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Grad Stats: What the Numbers Don't Tell You

By Erin Milne
On September 20, 2012


For Allynne O'Hearn, the road to a bachelor's degree has been winding.

O'Hearn began her college studies at Lyndon State College in the fall of 2008 with a major in meteorology. After her first semester, she transferred to Alfred State College in Alfred, New York, a school that had lower tuition and allowed her to save money by living off campus. She earned her associate's degree in liberal studies there in the spring of 2010 and returned to LSC the following fall with intention of studying elementary education, but she ultimately decided to stay with liberal studies and later added a second major in mathematics. She will graduate with a bachelor's degree in both subjects this December, just one semester past her anticipated graduation date.

O'Hearn is not alone. According to data reported by LSC to the National Center for Education Statistics, only 13% of full-time, first-time students who entered LSC in the fall of 2005 (the last year for which data was reported) completed their bachelor's degree within four years; 31% completed the degree within six years. Yet these numbers do not provide a full picture, says Donna Dalton, dean of academic and student affairs.

According to Dalton, the students who are used to figure these percentages are those who begin during the fall semester, who have never attended college before, and who are enrolled full-time. Students who transfer in from other schools, enter LSC during the spring semester, have part-time status, or are readmitted after withdrawal or dismissal are all left out of the data. Of 540 students who entered LSC during the 2011-2012 academic year, only 381 fell into the cohort for which the percentages are calculated.

Debra Hale, assistant academic dean, agrees that the percentages leave a lot of information out.

"Overall, our graduation rate would be better if those (other students) were included," Hale says.

Yet there remain many students who do take longer than the expected amount of time to complete their degrees, and Hale says there are a variety of reasons for this. Some students get slowed down because they test into multiple basic-skills classes, others have work or family obligations and must drop from full-time to part-time, while still others change majors or are working on double majors. The atmospheric sciences department also offers a five-year bachelor's program for students who do not test into pre-calculus.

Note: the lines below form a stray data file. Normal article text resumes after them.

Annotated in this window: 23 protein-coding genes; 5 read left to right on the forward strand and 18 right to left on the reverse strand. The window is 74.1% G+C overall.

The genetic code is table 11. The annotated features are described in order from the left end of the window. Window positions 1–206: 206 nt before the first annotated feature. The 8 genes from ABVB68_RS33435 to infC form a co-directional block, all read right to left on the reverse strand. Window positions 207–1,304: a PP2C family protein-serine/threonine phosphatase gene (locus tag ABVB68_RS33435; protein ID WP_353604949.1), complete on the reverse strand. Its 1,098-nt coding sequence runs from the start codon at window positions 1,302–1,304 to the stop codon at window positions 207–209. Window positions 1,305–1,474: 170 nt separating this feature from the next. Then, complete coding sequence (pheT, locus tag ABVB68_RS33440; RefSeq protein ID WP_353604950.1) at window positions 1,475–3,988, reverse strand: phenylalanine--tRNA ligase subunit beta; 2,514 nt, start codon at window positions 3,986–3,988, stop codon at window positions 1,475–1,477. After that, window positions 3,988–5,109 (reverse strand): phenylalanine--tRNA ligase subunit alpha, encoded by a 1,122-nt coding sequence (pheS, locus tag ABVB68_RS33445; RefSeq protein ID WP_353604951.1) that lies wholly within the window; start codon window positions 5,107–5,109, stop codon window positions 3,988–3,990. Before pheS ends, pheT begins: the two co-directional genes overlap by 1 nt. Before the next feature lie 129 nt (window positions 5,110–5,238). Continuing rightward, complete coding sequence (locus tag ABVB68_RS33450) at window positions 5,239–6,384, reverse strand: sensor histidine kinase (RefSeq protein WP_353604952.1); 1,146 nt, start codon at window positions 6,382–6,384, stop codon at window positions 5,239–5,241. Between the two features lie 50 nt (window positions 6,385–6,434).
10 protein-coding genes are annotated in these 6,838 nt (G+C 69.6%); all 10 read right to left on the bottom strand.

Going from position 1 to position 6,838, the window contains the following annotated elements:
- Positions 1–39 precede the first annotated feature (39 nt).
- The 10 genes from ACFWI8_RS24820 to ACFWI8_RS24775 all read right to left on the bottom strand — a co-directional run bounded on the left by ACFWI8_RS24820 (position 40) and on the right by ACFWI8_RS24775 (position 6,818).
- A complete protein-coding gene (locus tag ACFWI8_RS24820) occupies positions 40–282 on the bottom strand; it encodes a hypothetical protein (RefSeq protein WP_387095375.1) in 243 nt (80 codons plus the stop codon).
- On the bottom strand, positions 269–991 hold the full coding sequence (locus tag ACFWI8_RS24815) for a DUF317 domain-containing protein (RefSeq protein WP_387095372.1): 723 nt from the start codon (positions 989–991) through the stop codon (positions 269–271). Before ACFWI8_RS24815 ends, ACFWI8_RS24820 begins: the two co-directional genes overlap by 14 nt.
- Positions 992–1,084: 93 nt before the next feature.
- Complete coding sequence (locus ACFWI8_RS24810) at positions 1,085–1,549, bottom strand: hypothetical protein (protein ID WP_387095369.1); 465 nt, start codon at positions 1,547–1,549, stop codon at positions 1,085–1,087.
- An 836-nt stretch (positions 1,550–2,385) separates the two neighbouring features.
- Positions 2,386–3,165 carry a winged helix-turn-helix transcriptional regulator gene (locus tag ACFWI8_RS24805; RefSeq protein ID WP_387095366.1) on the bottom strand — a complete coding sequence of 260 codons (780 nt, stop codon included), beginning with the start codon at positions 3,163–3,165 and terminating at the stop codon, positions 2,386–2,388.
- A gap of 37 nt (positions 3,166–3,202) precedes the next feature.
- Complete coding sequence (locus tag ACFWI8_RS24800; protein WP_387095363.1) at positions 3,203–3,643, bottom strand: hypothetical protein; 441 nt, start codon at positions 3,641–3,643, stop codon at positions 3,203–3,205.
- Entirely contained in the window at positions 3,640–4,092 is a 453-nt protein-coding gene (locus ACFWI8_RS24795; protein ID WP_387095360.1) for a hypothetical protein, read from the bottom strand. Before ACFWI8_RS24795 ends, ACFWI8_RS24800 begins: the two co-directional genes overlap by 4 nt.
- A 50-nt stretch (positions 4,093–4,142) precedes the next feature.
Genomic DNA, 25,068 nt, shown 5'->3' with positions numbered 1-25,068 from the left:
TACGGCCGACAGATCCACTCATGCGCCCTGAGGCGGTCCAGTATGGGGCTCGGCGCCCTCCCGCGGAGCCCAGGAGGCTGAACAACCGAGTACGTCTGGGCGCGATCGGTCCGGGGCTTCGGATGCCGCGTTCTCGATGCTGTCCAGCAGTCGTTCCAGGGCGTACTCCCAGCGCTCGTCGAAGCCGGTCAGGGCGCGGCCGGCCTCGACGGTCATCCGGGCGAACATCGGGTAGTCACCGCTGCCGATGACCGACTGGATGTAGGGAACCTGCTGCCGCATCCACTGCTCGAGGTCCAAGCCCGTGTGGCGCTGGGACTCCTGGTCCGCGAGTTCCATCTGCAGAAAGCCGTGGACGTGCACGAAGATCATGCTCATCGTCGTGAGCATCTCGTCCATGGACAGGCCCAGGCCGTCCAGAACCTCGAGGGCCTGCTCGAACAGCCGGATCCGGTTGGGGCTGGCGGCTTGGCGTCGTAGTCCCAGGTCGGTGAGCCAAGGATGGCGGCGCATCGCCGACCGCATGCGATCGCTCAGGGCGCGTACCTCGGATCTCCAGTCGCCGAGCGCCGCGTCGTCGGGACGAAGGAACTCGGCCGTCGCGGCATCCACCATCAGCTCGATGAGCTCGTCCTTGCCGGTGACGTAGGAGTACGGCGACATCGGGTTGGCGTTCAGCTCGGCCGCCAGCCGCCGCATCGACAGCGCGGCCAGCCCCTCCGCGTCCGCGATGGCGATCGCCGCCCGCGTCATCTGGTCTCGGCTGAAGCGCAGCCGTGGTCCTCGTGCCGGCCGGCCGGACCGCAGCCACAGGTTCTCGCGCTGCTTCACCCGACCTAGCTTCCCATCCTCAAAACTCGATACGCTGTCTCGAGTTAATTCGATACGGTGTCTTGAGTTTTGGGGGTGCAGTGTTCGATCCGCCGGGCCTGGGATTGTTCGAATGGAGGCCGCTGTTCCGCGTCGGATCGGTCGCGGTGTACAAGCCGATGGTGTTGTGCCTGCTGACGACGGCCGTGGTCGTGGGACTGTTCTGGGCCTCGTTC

John Kascenska, associate academic dean, adds that many students choose to take a lighter course load, either because they feel it is best for them or because they must work, and this sometimes delays their graduation. Some majors require that courses be taken in a certain sequence, so students may get delayed if they fail a certain class and cannot take any others until they pass it. Other students get delayed as a result of having to complete an internship. 

Some students never complete their degree at LSC. Only 61% of full-time, first-time students who entered LSC in fall 2010 returned for fall 2011. According to both Dalton and Hale, many of these students come into LSC with undecided majors and then become interested in programs LSC does not offer, so they transfer to other schools.

"Just because students are not staying, that doesn't mean they're not successful. They just may take longer to be successful," Hale says.

For other students, though, leaving LSC is less of a choice. Hale says that the school does see students leave because of family crises or financial difficulties. According to Vinnie Maloney, director of admissions, approximately 53 percent of the students admitted to Lyndon each year are among the first generation of their families to attend college, and many of them come from low-income backgrounds. Maloney says LSC does not look at a student's ability to pay as a deciding factor in the admissions process, meaning that some students are admitted but then have difficulty paying their bill.

According to Bob Whittaker, dean of institutional advancement, increasing financial aid for students is one of LSC's top priorities: last year's Second Century Campaign raised over $1 million dollars for endowed scholarships as well as another $1 million in planned gifts, and many other fundraising efforts are currently underway.   

LSC has also implemented an "early alert" system to help struggling students. If a professor has an academic concern about a student, he or she can make a report. The information will be sent to Academic Support, First Year Experience, and Jonathan Davis, associate dean of student affairs, all of whom will then help the student create a plan for success. The Advising Resource Center, which houses First Year Experience, Career Services, and the office of Kathleen Gold, director of advising resources, also works with students who have concerns but are not sure who to talk to.

Hale says many students are hesitant to ask for help, and she hopes these resources will help them overcome that apprehension.

"We are not here to help you fail. We are here to help you succeed. It's our main mission," Hale says. "But that being said, students have to help themselves, too."

O'Hearn says LSC was very helpful to her throughout her college experience, including helping her transfer her credits from Alfred. For her, making all the changes was well worth it.

"I wanted to go with what would make me happy and what would give me the most opportunity for a good job," O'Hearn says.  

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